Grief is love Living with loss

Marisa Renee Lee

Book - 2022

"In Grief is Love, author Marisa Renee Lee reveals that healing does not mean moving on-healing means learning to acknowledge and create space for your grief. She guides you through the pain of early grief and shows you how to to honor your loss. It's common to plow through our feelings in the name of being "OK," but grief is so inextricably tied to love that you don't just "get over it." Grief is Love is about making space for the transformation that this cons...tant state of learning requires. It is about learning to love yourself and the one you lost with the same depth, passion, joy, and commitment you did when they were alive, perhaps even more. Lee shows that there isn't only one way to grieve, and so your expression of it should be unique. She shepherds you through your grief as it arises and falls again and again. The transformation we each undergo after loss is the indelible imprint of the people we love on our lives, which is the true meaning of legacy. Healing after loss is not about burying pain but about acknowledging it and allowing grief to move through you in order to be whole. How do you manage the holidays, birthdays, and anniversaries? How do you get through the next year or even tomorrow? In beautiful, compassionate prose, Lee elegantly offers wisdom about what it means to authentically and defiantly claim space for these complicated feelings and emotions. And Lee is no stranger to grief herself, after losing her mother, her fertility, a pregnancy, and, most recently, a cousin to the COVID-19 pandemic. In this book, she also explores the unique impact of grief on Black people, Black women in particular, and reveals the key factors that proper healing requires: acknowledgement, rest, community, reflection, support, care and more. At its core, Grief is Love explores what comes after death, and shows us that if we are able to own and honor what we've lost, we can have a beautiful and joyful life in the midst of grief"--

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Location Call Number   Status
2nd Floor 155.937/Lee Checked In
Self-help publications
New York : Legacy Lit 2022.
First edition
Physical Description
xii, 178 pages ; 22 cm
Includes bibliographical references (pages 176-178).
Main Author
Marisa Renee Lee (author)
Review by Booklist Review

Lee's first book, a blend of memoir, advice, and research, is an anti-blueprint, laying out her argument that those grieving must do so without shame, on their own timelines and in their own ways. Lee shares her own grief experiences; her mother, for whom she was caretaker, died of breast cancer when Lee was 25. She and her husband endured infertility and pregnancy loss. Lee lost a cousin to the COVID-19 pandemic, and witnesses and experiences the daily terror of white supremacy. Lee grieves each of these losses in degrees as profound as the love she has for them, while her willingness to share grief's unexpected lessons is designed to help others get through and access concurrent joy. For example, Lee required therapy to date while grieving her mother, and when the time came for wedding planning, grief intensified and embedded itself into every step, down to purchasing napkins. Clearly written and accessible to many readers, this book adds a leader's personal voice to the growing body of work inviting us to grieve better.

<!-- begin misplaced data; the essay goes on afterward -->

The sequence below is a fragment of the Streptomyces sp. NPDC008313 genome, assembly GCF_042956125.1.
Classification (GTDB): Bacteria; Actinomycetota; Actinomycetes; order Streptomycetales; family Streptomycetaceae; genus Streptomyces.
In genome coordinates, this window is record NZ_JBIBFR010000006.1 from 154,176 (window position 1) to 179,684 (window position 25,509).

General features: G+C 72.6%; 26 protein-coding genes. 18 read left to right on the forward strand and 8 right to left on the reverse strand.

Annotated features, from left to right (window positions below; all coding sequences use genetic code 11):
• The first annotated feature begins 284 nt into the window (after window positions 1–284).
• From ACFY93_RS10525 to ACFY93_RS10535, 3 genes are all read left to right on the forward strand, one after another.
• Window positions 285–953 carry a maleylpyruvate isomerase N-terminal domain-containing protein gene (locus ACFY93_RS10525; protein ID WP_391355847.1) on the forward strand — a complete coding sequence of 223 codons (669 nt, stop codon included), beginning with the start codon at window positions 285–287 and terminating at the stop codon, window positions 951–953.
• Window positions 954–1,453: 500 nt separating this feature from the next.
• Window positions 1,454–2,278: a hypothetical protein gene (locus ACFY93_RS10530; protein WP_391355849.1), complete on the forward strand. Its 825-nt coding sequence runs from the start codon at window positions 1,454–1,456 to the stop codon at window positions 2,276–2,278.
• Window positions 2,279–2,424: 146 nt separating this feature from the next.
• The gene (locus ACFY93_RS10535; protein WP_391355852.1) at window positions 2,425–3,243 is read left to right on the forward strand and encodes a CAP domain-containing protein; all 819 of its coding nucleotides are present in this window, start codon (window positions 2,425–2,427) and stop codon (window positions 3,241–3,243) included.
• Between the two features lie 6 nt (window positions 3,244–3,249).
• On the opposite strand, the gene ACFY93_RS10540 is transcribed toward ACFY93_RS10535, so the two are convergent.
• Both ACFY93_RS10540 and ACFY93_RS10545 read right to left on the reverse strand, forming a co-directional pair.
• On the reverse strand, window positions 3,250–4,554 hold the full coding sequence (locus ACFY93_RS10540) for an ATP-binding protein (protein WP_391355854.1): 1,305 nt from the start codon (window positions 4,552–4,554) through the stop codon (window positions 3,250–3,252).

From Booklist, Copyright (c) American Library Association. Used with permission. Review by Kirkus Book Review

A grief expert explores how loss can gracefully coexist with life. When Lee's mother died of breast cancer in 2008, she was left to carry on "with a permanent hole in my heart." That grief informs her intuitive guide on managing the lingering pain of human loss. A decade later, her research was reenergized after a miscarriage and the discovery of deep-seated anger. With calm, lucid prose, the author gently instructs readers on how to navigate their own experiences by highlighting a series of integral elements to surviving loss. This begins with self-permission to pause life, adapt, and heal while acknowledging that these feelings of bereavement may last throughout life. Lee empathetically addresses grief support, self-care, and post-traumatic intimacy and interweaves her personal story, including anecdotes about her mother's illness and death, courtship with her husband, and trauma caused by traumatic pregnancy difficulties. With great sensitivity, the author chronicles a time in her life when she was juggling a demanding Wall Street job, a cancer charity, and a social life, all while taking care of her dying mother. Unable to cope or sleep, she began heavy self-medication, but rapid weight loss signaled a more drastic lack of control. "You are forced to exist in this tenuous space between life and death," she admits about her mental anguish as her mother declined, "and there is often an ominous undertone to everything." With time, understanding, and therapy, Lee began to make space for her grief and "release all of the hurt that was sitting on my chest." As a Black woman, Lee also discusses racism, injustice, and inequality--all of which are especially palpable "in a country that lacks a real safety net"--and she shares secrets to accepting "the fluidity that love and death require." A humanizing exploration of coping with the life-changing tides of loss. Copyright (c) Kirkus Reviews, used with permission.

Copyright (c) Kirkus Reviews, used with permission.